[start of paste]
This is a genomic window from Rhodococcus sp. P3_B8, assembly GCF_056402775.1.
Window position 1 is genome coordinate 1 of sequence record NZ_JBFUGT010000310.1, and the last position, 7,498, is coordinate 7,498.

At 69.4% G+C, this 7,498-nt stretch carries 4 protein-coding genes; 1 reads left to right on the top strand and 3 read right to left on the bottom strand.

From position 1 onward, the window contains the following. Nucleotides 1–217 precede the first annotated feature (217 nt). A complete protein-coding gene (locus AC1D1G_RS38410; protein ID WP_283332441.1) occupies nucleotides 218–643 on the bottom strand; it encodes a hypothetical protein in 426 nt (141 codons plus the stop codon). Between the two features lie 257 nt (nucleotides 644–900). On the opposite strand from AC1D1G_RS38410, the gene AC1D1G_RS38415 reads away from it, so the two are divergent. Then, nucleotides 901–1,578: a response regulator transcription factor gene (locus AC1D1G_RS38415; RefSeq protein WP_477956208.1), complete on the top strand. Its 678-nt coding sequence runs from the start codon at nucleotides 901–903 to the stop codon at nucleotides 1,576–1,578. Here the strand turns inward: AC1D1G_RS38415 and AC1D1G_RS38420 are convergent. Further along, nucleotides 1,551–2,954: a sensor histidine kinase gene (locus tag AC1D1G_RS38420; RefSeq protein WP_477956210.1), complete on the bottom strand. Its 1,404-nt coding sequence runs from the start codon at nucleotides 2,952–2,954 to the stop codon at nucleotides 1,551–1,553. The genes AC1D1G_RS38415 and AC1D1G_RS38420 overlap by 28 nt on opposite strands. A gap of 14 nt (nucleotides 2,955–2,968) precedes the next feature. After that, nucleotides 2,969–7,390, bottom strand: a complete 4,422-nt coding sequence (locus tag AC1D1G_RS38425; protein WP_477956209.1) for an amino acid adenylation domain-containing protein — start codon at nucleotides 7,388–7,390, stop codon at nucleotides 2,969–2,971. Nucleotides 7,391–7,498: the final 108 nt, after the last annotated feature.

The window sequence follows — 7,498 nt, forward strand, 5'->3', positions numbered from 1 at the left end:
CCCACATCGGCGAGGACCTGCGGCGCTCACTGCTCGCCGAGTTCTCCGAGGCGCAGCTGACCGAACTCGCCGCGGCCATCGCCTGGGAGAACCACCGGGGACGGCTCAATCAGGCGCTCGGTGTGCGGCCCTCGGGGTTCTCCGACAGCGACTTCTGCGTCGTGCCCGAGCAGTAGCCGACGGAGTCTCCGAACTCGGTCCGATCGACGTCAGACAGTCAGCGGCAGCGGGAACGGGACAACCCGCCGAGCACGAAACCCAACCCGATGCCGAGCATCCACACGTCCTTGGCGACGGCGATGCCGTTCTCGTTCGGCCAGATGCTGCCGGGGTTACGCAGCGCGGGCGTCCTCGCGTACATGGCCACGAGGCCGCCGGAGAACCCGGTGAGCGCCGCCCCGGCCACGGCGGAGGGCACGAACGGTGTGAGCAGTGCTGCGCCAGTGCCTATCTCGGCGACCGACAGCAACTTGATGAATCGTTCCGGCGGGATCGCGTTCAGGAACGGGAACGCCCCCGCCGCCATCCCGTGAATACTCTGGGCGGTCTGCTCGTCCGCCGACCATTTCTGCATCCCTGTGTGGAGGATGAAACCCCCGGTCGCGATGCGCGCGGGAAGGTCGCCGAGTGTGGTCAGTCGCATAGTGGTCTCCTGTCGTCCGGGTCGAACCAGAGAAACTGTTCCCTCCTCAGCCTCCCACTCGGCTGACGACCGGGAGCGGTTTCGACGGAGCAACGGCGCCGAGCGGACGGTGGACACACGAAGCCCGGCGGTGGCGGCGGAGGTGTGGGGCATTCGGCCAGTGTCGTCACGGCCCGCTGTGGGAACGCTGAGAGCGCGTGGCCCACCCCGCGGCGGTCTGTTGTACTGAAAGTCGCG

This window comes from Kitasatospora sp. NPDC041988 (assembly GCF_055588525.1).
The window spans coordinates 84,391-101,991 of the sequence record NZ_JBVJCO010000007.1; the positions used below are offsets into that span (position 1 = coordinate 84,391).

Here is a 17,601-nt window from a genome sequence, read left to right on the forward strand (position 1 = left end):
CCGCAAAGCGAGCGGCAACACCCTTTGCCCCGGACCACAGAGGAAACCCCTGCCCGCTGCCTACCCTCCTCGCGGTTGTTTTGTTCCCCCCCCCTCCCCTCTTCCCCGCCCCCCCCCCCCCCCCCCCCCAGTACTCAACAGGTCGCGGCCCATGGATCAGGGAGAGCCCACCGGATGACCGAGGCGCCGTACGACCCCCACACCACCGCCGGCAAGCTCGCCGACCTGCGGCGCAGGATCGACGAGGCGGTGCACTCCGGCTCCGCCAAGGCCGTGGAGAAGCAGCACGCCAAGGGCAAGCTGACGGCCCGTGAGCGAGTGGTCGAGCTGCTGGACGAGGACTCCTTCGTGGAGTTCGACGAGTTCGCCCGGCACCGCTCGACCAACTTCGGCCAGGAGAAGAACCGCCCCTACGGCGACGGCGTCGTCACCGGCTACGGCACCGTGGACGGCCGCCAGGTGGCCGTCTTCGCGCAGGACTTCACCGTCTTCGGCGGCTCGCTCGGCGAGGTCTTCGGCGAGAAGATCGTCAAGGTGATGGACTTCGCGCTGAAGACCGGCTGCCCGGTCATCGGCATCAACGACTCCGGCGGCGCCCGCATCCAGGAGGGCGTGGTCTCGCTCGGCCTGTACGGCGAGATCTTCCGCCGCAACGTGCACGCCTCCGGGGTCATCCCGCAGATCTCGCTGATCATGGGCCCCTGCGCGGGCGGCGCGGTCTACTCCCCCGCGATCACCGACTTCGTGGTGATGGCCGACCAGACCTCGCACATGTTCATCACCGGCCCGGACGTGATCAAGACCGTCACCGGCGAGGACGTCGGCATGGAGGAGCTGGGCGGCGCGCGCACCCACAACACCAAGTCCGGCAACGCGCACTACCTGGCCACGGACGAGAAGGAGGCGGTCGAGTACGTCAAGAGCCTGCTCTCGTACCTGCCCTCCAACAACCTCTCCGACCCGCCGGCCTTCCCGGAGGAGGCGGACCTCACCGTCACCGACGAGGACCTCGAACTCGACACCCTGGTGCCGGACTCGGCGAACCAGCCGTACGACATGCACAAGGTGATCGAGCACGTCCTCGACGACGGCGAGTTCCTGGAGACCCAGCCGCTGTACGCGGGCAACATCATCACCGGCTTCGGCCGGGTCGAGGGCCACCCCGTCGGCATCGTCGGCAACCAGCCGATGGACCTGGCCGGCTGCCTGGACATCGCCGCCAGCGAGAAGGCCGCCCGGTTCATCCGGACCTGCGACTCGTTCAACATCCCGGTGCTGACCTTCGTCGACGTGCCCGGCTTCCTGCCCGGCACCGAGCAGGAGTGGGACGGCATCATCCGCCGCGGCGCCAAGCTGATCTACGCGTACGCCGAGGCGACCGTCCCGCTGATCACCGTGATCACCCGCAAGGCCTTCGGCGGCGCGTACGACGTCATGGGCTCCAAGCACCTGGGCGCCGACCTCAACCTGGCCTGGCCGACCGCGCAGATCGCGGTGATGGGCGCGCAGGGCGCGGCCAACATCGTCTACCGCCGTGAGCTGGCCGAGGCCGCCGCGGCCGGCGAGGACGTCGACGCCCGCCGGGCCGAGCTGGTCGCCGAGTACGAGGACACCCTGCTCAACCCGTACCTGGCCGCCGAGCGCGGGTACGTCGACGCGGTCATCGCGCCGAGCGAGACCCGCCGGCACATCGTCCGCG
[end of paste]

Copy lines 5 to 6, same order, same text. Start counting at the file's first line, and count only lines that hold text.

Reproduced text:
The window sequence follows — 7,498 nt, forward strand, 5'->3', positions numbered from 1 at the left end:
CCCACATCGGCGAGGACCTGCGGCGCTCACTGCTCGCCGAGTTCTCCGAGGCGCAGCTGACCGAACTCGCCGCGGCCATCGCCTGGGAGAACCACCGGGGACGGCTCAATCAGGCGCTCGGTGTGCGGCCCTCGGGGTTCTCCGACAGCGACTTCTGCGTCGTGCCCGAGCAGTAGCCGACGGAGTCTCCGAACTCGGTCCGATCGACGTCAGACAGTCAGCGGCAGCGGGAACGGGACAACCCGCCGAGCACGAAACCCAACCCGATGCCGAGCATCCACACGTCCTTGGCGACGGCGATGCCGTTCTCGTTCGGCCAGATGCTGCCGGGGTTACGCAGCGCGGGCGTCCTCGCGTACATGGCCACGAGGCCGCCGGAGAACCCGGTGAGCGCCGCCCCGGCCACGGCGGAGGGCACGAACGGTGTGAGCAGTGCTGCGCCAGTGCCTATCTCGGCGACCGACAGCAACTTGATGAATCGTTCCGGCGGGATCGCGTTCAGGAACGGGAACGCCCCCGCCGCCATCCCGTGAATACTCTGGGCGGTCTGCTCGTCCGCCGACCATTTCTGCATCCCTGTGTGGAGGATGAAACCCCCGGTCGCGATGCGCGCGGGAAGGTCGCCGAGTGTGGTCAGTCGCATAGTGGTCTCCTGTCGTCCGGGTCGAACCAGAGAAACTGTTCCCTCCTCAGCCTCCCACTCGGCTGACGACCGGGAGCGGTTTCGACGGAGCAACGGCGCCGAGCGGACGGTGGACACACGAAGCCCGGCGGTGGCGGCGGAGGTGTGGGGCATTCGGCCAGTGTCGTCACGGCCCGCTGTGGGAACGCTGAGAGCGCGTGGCCCACCCCGCGGCGGTCTGTTGTACTGAAAGTCGCG